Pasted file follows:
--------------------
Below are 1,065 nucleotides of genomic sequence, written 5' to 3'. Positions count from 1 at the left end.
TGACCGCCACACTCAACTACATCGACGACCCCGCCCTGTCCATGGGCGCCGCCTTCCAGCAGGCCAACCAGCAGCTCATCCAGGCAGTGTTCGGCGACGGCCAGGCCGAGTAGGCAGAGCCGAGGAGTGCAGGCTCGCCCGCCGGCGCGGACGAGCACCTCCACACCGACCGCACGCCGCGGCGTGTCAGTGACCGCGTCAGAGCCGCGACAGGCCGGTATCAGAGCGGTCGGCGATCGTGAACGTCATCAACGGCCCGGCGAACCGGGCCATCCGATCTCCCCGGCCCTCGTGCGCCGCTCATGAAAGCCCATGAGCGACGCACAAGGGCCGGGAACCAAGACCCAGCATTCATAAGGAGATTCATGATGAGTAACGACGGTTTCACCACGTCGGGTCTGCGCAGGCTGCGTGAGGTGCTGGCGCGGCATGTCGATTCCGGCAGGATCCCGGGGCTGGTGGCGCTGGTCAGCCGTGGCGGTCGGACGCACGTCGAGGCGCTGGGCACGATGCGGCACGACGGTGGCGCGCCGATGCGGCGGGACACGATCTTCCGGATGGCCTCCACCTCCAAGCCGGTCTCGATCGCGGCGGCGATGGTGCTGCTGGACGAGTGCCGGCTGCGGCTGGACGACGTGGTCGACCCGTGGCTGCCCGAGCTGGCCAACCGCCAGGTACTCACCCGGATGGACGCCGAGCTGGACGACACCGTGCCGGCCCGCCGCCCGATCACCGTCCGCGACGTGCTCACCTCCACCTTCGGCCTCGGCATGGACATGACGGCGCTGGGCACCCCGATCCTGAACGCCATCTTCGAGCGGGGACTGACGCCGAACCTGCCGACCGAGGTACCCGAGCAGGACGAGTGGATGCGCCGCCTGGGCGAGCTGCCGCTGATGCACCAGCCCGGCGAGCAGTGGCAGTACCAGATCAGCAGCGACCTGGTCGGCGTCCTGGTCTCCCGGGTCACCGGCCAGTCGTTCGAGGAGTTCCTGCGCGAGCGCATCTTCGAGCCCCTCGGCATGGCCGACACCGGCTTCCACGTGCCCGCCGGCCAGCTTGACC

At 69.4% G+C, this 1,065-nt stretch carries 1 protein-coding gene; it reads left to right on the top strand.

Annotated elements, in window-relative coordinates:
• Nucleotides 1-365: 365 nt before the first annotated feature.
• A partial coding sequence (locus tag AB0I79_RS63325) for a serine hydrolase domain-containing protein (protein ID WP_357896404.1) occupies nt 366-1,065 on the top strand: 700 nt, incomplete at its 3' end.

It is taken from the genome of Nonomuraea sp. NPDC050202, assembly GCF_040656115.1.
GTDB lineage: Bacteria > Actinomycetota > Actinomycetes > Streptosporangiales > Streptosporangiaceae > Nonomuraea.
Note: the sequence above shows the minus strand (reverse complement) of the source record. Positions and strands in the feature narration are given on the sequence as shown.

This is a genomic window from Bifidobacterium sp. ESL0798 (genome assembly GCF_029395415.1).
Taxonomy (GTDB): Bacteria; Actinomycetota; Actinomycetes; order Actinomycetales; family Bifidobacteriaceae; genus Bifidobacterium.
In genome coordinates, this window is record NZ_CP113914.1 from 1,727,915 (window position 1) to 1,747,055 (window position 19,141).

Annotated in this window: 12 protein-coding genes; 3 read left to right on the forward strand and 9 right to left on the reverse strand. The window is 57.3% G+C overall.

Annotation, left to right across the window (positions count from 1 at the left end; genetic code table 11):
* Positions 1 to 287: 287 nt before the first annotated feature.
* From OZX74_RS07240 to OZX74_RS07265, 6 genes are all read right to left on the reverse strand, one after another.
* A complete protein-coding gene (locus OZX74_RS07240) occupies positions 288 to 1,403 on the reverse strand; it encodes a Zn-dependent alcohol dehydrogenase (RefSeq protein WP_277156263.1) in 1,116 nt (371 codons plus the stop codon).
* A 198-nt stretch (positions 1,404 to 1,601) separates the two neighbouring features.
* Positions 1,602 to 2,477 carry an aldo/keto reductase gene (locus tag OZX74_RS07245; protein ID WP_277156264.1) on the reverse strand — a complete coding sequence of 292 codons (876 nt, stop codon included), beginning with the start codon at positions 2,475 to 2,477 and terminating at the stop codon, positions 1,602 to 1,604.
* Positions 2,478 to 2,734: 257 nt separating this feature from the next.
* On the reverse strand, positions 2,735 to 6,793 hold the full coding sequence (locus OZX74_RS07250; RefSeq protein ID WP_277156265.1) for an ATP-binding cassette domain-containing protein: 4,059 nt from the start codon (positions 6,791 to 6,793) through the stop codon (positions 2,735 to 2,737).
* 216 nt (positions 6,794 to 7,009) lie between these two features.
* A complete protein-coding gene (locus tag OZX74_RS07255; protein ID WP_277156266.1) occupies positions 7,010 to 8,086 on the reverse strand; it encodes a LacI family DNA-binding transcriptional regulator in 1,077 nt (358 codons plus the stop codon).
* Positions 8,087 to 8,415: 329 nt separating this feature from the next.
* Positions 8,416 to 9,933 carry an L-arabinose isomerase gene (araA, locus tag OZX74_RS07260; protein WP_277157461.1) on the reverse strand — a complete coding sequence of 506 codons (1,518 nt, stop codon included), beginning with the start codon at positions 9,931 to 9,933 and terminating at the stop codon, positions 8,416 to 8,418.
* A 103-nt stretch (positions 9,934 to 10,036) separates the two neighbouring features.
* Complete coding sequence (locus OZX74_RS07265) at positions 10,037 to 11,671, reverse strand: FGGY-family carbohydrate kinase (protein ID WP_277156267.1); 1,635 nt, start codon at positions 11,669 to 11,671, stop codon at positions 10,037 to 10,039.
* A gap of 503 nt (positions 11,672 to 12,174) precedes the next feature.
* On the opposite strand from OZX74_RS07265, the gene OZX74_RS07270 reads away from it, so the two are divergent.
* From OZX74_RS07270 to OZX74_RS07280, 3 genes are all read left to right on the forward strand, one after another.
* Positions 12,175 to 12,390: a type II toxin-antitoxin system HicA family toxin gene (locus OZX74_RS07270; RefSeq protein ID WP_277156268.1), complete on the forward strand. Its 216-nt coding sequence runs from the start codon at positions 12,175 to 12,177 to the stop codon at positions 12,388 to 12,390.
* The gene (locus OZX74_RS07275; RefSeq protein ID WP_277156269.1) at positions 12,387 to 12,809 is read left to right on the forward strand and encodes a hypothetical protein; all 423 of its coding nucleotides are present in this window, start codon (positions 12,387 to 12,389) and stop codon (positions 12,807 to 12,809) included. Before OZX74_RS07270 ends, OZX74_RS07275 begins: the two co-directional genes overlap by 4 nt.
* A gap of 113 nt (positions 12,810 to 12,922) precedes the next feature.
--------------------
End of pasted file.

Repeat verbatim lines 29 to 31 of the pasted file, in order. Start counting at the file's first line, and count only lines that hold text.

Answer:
* On the opposite strand from OZX74_RS07265, the gene OZX74_RS07270 reads away from it, so the two are divergent.
* From OZX74_RS07270 to OZX74_RS07280, 3 genes are all read left to right on the forward strand, one after another.
* Positions 12,175 to 12,390: a type II toxin-antitoxin system HicA family toxin gene (locus OZX74_RS07270; RefSeq protein ID WP_277156268.1), complete on the forward strand. Its 216-nt coding sequence runs from the start codon at positions 12,175 to 12,177 to the stop codon at positions 12,388 to 12,390.